Review: I Wonder by K. A. Holt

I Wonder by K. A. Holt

I Wonder by K. A. Holt, illustrated by Kenard Pak (9781524714222)

From waking up to finally going to bed, the day is filled with questions. There are questions about whether the sun is really a kite. Do tires get tired? What are boy ladybugs called? Where are the unicorns? Could your belly button hold a galaxy? How do shadows work? Are toys lonely or sad? Do trees dream? One after another the questions are asked and left unanswered for the reader to think about and ponder. The book ends with children being reminded that they wonder because they are wonderful.

Holt’s text is a series of marvelous questions that really get readers thinking about wild possibilities in the world. If you are sharing this book aloud, expect conversations about the questions, some of which could lead to great discussions about fascinating topics. It is also a great book to read and quietly think deep thoughts on your own too. Pak’s illustrations are filled with a diverse cast of characters. The images are ethereal. They are also beautifully structured with curves of road, bubbles in water, and the night sky all featured in the course of the book.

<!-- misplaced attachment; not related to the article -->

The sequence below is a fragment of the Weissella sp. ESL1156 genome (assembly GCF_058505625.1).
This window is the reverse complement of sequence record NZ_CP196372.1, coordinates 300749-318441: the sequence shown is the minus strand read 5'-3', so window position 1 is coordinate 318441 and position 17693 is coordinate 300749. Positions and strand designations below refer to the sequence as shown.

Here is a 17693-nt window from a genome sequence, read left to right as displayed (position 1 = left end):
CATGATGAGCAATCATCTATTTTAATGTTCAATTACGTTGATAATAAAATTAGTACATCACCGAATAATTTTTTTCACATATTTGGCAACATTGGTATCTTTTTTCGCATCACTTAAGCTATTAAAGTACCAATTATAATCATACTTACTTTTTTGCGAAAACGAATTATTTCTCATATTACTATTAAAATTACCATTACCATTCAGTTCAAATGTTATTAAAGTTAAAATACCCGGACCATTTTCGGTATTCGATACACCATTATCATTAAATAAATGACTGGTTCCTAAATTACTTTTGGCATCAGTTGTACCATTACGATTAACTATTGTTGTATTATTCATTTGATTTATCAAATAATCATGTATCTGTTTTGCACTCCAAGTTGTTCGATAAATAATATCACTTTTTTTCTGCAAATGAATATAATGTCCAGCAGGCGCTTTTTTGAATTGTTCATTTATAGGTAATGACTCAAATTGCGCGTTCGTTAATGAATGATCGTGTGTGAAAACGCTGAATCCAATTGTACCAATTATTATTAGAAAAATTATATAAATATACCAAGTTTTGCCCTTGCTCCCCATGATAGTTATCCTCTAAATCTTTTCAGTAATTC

A book to marvel at and wonder with. Appropriate for ages 3-5.

Reviewed from e-galley provided by Random House. 

Review: Priya Dreams of Marigolds & Masala by Meenal Patel

Priya Dreams of Marigolds & Masala by Meenal Patel

Priya Dreams of Marigolds & Masala by Meenal Patel (9781643439556)

Priya lives with her family in the United States. Her’s is the only house in her neighborhood where an Indian family lives. Priya loves to help her grandmother make rotli for dinner when she gets home. As they make the flatbread, her Babi Ba tells her about India’s spice markets, the architecture, the noises of the traffic, and the monsoon rains. Their house has marigolds strung over the door just like those in India. Priya longs to see India for herself. When winter comes, Babi Ba doesn’t hang marigolds outside any more. Priya has an idea and soon her entire class is helping her make paper marigolds as she tells them about India.

Patel, who is Indian-American, tells a story that focuses on a family’s continued connection to their heritage while living in the United States. Priya is proud of her Indian heritage, loving to hear stories about India and its sounds and sights. Still, there is a sense of distance between her own heritage and the society around her, one that can be bridged by sharing stories. The art in the book is rich will the colors of spices. Deep greens and warm pinks add to the color palette too.

A celebration of Indian heritage and the strength of family. Appropriate for ages 4-6.

Reviewed from library copy.